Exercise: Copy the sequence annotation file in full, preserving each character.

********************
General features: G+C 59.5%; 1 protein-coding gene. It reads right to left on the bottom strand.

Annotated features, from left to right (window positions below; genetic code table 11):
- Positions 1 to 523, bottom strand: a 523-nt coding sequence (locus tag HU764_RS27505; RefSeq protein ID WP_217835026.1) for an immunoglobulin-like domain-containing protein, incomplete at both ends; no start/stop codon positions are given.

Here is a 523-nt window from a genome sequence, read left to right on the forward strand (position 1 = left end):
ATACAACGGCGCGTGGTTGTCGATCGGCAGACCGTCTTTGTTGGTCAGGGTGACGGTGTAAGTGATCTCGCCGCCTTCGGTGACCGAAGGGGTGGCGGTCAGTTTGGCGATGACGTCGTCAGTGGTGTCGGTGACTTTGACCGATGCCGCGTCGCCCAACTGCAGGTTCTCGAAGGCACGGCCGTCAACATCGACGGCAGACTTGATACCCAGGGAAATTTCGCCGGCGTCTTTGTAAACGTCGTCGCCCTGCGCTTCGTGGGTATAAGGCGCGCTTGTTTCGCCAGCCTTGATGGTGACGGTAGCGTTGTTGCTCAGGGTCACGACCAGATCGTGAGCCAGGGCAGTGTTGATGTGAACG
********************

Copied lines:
General features: G+C 59.5%; 1 protein-coding gene. It reads right to left on the bottom strand.

Annotated features, from left to right (window positions below; genetic code table 11):
- Positions 1 to 523, bottom strand: a 523-nt coding sequence (locus tag HU764_RS27505; RefSeq protein ID WP_217835026.1) for an immunoglobulin-like domain-containing protein, incomplete at both ends; no start/stop codon positions are given.

Here is a 523-nt window from a genome sequence, read left to right on the forward strand (position 1 = left end):
ATACAACGGCGCGTGGTTGTCGATCGGCAGACCGTCTTTGTTGGTCAGGGTGACGGTGTAAGTGATCTCGCCGCCTTCGGTGACCGAAGGGGTGGCGGTCAGTTTGGCGATGACGTCGTCAGTGGTGTCGGTGACTTTGACCGATGCCGCGTCGCCCAACTGCAGGTTCTCGAAGGCACGGCCGTCAACATCGACGGCAGACTTGATACCCAGGGAAATTTCGCCGGCGTCTTTGTAAACGTCGTCGCCCTGCGCTTCGTGGGTATAAGGCGCGCTTGTTTCGCCAGCCTTGATGGTGACGGTAGCGTTGTTGCTCAGGGTCACGACCAGATCGTGAGCCAGGGCAGTGTTGATGTGAACG